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Indigenous virtual reality experience heading to Wilfrid Laurier's Brantford campus

A desolate version of Toronto is part of a new virtual reality experience being offered at Wilfrid Laurier University next week called Biidaaban: First Light, and it's a project that imagines what Toronto would look like if the infrastructure were reclaimed by nature and Indigenous culture.
Scene from Biidaaban: First Light. (NFB)

A virtual reality project exploring a desolate Toronto from an Indigenous perspective is heading to Wilfrid Laurier's Brantford Campus.

Lisa Jackson, an award winning filmmaker who is Anishinaabe, is the creative director of the virtual reality experience called Biidaaban: First Light, and looks at a version of Toronto if the infrastructure of the city were reclaimed by nature and Indigenous culture.

Indigenous futurism in this piece is a way for me to kind of shake people up and make them think differently.- Lisa Jackson

Viewers will get to take in a "very realistic" version of downtown Toronto through spaces like a subway station, Nathan Phillips Square, and a rooftop, being able to see spaces flooded and overgrown with plants and a starry visible night sky.

"I have to say although some people definitely have that feeling [of it being desolate] a lot of folks have told me they would like to go and live there," said Jackson on CBC KW's Morning Edition.

The project has been described as Indigenous futurism, which Jackson says is a genre in which people project an alternate future that shows Indigenous values, cultures, ideologies, languages and more, "thriving again."

(Lisa Jackson)

"For me, Indigenous futurism in this piece is a way for me to kind of shake people up and make them think differently through the medium of VR, but just have sort of this fantastical experience," said Jackson.

Creative opportunity

For Jackson, she says the exploration of Indigenous futurism in her piece was focused on Indigenous languages, specifically Mohawk and Ojibwe, and how different they are from English.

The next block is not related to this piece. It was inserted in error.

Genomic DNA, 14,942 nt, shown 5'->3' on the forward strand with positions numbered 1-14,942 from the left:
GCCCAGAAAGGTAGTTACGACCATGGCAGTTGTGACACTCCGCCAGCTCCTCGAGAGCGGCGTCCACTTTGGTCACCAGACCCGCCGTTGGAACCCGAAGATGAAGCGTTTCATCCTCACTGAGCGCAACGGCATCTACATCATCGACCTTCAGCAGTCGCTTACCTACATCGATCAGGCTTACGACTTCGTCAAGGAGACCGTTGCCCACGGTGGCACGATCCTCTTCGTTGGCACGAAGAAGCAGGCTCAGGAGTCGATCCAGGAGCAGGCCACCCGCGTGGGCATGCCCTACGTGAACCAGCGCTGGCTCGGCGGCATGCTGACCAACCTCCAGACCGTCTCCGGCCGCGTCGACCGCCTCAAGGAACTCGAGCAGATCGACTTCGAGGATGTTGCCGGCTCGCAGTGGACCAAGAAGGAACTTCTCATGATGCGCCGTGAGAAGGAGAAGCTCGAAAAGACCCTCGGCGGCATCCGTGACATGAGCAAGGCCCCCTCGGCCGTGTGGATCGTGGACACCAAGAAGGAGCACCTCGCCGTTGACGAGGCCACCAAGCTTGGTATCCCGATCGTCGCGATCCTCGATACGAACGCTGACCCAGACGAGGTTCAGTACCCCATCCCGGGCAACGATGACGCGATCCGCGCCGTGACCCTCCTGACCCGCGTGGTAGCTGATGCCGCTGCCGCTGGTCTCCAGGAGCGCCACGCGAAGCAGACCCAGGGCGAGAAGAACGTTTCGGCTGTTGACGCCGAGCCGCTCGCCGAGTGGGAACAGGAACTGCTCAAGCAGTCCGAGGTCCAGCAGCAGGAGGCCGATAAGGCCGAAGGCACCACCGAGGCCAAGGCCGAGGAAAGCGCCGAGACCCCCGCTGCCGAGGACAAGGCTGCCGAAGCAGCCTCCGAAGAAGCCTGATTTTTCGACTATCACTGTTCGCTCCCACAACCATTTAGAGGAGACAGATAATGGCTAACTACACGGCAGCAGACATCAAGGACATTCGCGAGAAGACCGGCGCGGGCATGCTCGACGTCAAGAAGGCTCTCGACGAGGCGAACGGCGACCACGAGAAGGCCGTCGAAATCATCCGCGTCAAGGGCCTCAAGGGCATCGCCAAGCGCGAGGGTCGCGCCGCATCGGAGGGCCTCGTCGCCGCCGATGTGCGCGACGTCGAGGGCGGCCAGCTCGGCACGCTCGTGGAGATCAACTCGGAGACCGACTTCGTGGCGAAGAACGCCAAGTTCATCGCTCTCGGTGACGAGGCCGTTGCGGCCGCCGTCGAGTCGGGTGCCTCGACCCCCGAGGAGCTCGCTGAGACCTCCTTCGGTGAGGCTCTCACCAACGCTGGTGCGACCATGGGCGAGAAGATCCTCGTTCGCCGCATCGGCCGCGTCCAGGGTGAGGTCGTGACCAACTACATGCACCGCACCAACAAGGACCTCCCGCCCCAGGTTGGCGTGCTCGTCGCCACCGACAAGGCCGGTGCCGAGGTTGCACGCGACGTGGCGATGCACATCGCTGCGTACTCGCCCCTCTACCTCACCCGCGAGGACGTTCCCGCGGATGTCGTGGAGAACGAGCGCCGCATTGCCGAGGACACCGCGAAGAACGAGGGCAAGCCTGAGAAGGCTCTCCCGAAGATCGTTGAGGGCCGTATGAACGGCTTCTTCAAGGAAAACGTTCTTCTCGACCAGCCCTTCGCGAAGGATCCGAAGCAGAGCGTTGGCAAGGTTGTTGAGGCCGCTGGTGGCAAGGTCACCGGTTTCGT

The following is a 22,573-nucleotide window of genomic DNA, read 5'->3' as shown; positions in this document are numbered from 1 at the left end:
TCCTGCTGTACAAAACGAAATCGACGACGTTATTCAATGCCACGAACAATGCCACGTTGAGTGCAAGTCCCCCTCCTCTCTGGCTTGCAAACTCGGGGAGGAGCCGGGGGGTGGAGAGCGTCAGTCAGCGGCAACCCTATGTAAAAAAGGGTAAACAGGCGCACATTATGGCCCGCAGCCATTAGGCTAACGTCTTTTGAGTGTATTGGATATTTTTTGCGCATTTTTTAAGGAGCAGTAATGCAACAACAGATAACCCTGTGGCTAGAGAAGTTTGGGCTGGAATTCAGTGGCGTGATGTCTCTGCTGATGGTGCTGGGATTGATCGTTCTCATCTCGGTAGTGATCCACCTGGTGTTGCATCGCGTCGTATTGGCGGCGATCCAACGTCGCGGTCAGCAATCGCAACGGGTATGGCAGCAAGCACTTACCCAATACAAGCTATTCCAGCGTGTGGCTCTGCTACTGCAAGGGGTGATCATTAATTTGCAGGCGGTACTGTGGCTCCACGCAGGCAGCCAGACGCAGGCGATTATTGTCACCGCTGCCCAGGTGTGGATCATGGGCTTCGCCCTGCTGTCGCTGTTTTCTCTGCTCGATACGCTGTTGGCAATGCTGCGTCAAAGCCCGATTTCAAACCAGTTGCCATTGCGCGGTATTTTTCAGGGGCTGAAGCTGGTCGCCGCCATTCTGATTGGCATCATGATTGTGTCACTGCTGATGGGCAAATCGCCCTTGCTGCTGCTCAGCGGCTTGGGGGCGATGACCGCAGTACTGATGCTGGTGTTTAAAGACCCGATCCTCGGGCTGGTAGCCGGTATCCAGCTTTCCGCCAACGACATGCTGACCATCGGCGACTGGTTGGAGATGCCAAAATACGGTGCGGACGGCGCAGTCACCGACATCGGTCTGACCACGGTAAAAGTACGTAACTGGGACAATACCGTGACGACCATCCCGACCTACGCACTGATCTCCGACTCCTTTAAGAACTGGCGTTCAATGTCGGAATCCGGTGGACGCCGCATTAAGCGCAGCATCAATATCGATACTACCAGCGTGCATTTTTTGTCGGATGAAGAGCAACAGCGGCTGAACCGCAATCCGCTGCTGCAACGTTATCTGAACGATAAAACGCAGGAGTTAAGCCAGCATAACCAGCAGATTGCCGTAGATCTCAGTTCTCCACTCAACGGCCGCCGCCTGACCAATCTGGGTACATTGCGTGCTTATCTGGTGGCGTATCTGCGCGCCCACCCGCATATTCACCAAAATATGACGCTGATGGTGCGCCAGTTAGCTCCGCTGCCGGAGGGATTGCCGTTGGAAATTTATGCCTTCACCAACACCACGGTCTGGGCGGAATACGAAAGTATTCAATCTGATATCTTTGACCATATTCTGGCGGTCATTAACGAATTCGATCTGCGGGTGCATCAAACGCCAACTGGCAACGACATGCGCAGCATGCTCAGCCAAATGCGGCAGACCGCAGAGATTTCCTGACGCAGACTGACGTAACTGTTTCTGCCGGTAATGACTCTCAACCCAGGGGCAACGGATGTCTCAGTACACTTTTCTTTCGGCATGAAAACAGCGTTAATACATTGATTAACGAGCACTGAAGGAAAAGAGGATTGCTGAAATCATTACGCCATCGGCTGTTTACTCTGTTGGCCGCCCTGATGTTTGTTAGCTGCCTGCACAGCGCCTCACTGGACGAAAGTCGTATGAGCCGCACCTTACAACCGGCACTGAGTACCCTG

"That was a big watershed moment for me where I became really fascinated with 'oh my gosh, these languages are so different,' we would see the world in a completely different way."

Jackson had already been examining Indigenous languages a decade before this project out of pure fascination, and then virtual reality came around and she realized there was "a real opportunity to create something."

The exhibit is a collaboration with the National Film Board who produced the piece and says they "immediately saw the value in it," and Jam 3, a designer and developer to help make it a reality. Shortly after she met Mathew Borrett, a 3D and environment design artist and they created the world from there.

(Lisa Jackson)

"He adapted his environment that he had been working on for years through his future Toronto series, and we adapted them to this world and it was kind of a great coming together of his visual art and some of the ideas I wanted to express," said Jackson.

Jackson notes there were some challenges, specifically with making the world as realistic as possible. To create the world the way the wanted to, processing power was used in order to help people move around the world and view all the details possible.

She also notes that when adding the Indigenous languages to her virtual reality program that "no one had really done it" and was told she couldn't put text in virtual reality.

"The way we did it, it's not just subtitles it really becomes almost part of the environment that is active and actually engaged with you, you sort of feel connected to it," said Jackson.

The experience will be at Wilfrid Laurier's Brantford Campus Jan. 28 and 29, and is available in English and French.

About the Author

Jasmine Kabatay is an Anishinaabe freelance journalist from Seine River First Nation in northwestern Ontario. She is based in Toronto and has written for the Toronto Star, VICE News, and was a national columnist for Metro News (now StarMetro.)